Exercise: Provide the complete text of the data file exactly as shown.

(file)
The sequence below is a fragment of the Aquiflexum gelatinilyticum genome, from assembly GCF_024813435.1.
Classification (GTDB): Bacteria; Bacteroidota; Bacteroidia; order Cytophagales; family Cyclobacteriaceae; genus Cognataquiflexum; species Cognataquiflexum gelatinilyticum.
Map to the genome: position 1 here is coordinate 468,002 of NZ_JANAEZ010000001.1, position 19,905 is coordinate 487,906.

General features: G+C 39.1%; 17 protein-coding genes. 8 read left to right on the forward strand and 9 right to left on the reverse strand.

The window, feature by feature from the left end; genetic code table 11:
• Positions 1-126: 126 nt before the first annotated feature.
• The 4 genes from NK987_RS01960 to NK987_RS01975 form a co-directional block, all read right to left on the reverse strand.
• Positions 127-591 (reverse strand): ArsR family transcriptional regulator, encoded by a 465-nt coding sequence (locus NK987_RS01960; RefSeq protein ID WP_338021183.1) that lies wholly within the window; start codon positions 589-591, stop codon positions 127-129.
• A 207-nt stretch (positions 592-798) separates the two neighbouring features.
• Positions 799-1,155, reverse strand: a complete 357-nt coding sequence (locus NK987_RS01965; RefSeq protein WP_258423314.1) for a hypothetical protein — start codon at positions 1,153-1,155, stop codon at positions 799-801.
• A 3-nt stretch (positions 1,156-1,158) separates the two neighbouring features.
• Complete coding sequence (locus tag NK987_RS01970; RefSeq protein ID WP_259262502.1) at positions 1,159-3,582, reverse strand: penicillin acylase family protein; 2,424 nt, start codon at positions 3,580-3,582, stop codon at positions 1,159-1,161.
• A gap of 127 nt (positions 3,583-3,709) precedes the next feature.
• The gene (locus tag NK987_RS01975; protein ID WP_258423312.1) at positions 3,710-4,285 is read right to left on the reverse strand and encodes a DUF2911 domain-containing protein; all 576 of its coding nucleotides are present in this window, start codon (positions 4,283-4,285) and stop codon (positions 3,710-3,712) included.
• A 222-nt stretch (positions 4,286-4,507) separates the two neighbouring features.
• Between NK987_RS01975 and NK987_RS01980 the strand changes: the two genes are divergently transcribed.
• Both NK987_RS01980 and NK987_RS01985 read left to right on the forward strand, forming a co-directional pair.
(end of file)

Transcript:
The sequence below is a fragment of the Aquiflexum gelatinilyticum genome, from assembly GCF_024813435.1.
Classification (GTDB): Bacteria; Bacteroidota; Bacteroidia; order Cytophagales; family Cyclobacteriaceae; genus Cognataquiflexum; species Cognataquiflexum gelatinilyticum.
Map to the genome: position 1 here is coordinate 468,002 of NZ_JANAEZ010000001.1, position 19,905 is coordinate 487,906.

General features: G+C 39.1%; 17 protein-coding genes. 8 read left to right on the forward strand and 9 right to left on the reverse strand.

The window, feature by feature from the left end; genetic code table 11:
• Positions 1-126: 126 nt before the first annotated feature.
• The 4 genes from NK987_RS01960 to NK987_RS01975 form a co-directional block, all read right to left on the reverse strand.
• Positions 127-591 (reverse strand): ArsR family transcriptional regulator, encoded by a 465-nt coding sequence (locus NK987_RS01960; RefSeq protein ID WP_338021183.1) that lies wholly within the window; start codon positions 589-591, stop codon positions 127-129.
• A 207-nt stretch (positions 592-798) separates the two neighbouring features.
• Positions 799-1,155, reverse strand: a complete 357-nt coding sequence (locus NK987_RS01965; RefSeq protein WP_258423314.1) for a hypothetical protein — start codon at positions 1,153-1,155, stop codon at positions 799-801.
• A 3-nt stretch (positions 1,156-1,158) separates the two neighbouring features.
• Complete coding sequence (locus tag NK987_RS01970; RefSeq protein ID WP_259262502.1) at positions 1,159-3,582, reverse strand: penicillin acylase family protein; 2,424 nt, start codon at positions 3,580-3,582, stop codon at positions 1,159-1,161.
• A gap of 127 nt (positions 3,583-3,709) precedes the next feature.
• The gene (locus tag NK987_RS01975; protein ID WP_258423312.1) at positions 3,710-4,285 is read right to left on the reverse strand and encodes a DUF2911 domain-containing protein; all 576 of its coding nucleotides are present in this window, start codon (positions 4,283-4,285) and stop codon (positions 3,710-3,712) included.
• A 222-nt stretch (positions 4,286-4,507) separates the two neighbouring features.
• Between NK987_RS01975 and NK987_RS01980 the strand changes: the two genes are divergently transcribed.
• Both NK987_RS01980 and NK987_RS01985 read left to right on the forward strand, forming a co-directional pair.